I have a friend who lives in a simple cabin his grandfather built on Pickwick Lake, the Mississippi end. It was built as a cabin, on a cinderblock base, and looks like what it is, a 1950’s cabin, the kind where, by design, there was no telephone and families played board games at night under yellow bug lights.
This comfortable place makes the monster dwellings that some city people call “cabins” now look even sillier than they otherwise do. If there’s a way to impose suburbia on a rural and bucolic setting, the rich die trying.
On a recent cold afternoon, I sat with half a dozen others on a red glider on the screened porch of that old cabin. We watched for eagles and admired the corduroy blue surface of Pickwick and enjoyed one another’s company.
I’m thankful for friends.
It was one of those days when you are bombarded by good things. Barbara dropped off a coconut sour cream pound cake still warm from her oven. Auburn beat Georgia like the family mule. I took a long walk in the fall woods. Jean made soup.
I knew, I know, down deep once again that life is good, if never what we expect. I feel gratitude not limited by a day, or even a season, but the persistent kind that stems from acknowledging that luck has blanketed me from birth until now. Extraordinary luck in a harsh world. That’s what I have had.
I am thankful.
I’m thankful for three good dogs to walk by my side and study me and my every move with undivided attention and ardor. A man’s best friend. A woman’s truest admirer.
I’m grateful for my music, which never lost its soothing effect, even after the death of my husband and the craziness that ensued. Music was a balm. I had worried that maybe memories would be too powerful to handle with a soundtrack. But it turns out I could still be comforted by Hank, pushed by Lucinda and thrilled by Aretha. I could tap my toe through tears.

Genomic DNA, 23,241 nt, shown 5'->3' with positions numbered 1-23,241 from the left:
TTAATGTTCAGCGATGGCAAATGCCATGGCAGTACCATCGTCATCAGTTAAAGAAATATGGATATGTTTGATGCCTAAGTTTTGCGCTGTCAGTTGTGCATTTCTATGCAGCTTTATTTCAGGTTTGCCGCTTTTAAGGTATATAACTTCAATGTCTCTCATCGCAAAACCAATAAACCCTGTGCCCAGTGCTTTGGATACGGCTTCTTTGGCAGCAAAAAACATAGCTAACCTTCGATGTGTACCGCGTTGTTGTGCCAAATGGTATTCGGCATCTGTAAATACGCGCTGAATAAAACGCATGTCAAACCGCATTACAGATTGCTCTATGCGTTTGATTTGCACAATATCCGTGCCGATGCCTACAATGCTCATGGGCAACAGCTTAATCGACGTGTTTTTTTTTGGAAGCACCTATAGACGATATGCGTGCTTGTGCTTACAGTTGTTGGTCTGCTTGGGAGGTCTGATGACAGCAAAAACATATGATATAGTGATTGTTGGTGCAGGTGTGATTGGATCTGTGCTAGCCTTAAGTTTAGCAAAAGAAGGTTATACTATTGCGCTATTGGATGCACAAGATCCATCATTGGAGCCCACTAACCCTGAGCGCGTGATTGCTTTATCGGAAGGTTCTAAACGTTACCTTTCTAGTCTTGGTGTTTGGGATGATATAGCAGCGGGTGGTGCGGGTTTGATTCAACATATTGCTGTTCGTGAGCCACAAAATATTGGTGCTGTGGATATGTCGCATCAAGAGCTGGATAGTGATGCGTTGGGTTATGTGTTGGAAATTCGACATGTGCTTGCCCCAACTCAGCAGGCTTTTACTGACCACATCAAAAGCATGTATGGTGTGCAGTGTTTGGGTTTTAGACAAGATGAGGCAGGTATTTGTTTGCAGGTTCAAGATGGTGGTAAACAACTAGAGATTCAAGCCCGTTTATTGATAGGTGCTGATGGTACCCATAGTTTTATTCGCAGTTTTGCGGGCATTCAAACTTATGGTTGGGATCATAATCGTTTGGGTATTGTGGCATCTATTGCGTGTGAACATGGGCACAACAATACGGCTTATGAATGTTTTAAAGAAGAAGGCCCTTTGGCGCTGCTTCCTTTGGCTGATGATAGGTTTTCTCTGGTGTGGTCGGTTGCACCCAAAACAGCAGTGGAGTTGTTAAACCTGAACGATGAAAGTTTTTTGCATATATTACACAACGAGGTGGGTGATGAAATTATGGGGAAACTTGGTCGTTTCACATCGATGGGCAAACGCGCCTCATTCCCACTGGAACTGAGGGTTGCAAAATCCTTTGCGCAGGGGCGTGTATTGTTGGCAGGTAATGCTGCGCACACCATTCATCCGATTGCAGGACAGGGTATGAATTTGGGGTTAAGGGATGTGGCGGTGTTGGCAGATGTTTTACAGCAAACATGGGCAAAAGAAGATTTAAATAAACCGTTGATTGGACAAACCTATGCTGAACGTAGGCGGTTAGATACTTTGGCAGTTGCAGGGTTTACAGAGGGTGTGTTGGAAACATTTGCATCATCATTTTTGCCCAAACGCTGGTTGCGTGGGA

I’m thankful for small things that make life easier, like fitted sheets and cruise control on my red car. I’m glad there are Teflon-coated frying pans and an off button on the TV remote.
I’m glad, in my home, to be surrounded by beauty, Amanda Ryan’s paintings and Shearwater pottery, a chenille bedspread with peacocks, a basket of Sapelo shells, sycamores out my window. I’m thankful for the new room with a real closet that Maxie built, with bookshelves to hold my worn copies of “Of Mice and Men” and “To Kill a Mockingbird” and hundreds of other favorites that somehow explain life and make it bearable.
On more curmudgeonly days I might cite my peeves, beginning with people who find it necessary to walk around talking on cell phones, or panhandling preachers, or voters with absolutely no memory beyond the last campaign. I might rant about Republicans, pseudo-religion or racists.
But I’ll not go there. Not today. This is the season of thanksgiving. And I’m thankful for more things and people than I could possibly list in this short space in a few real newspapers, for which I am exceedingly grateful.
Most of all, this Thanksgiving of 2010, I am grateful to be loved.
Rheta Grimsley Johnson is a syndicated columnist. She lives in the Iuka vicinity. Contact her at Iuka, MS 38852.
Rheta Grimsley Johnson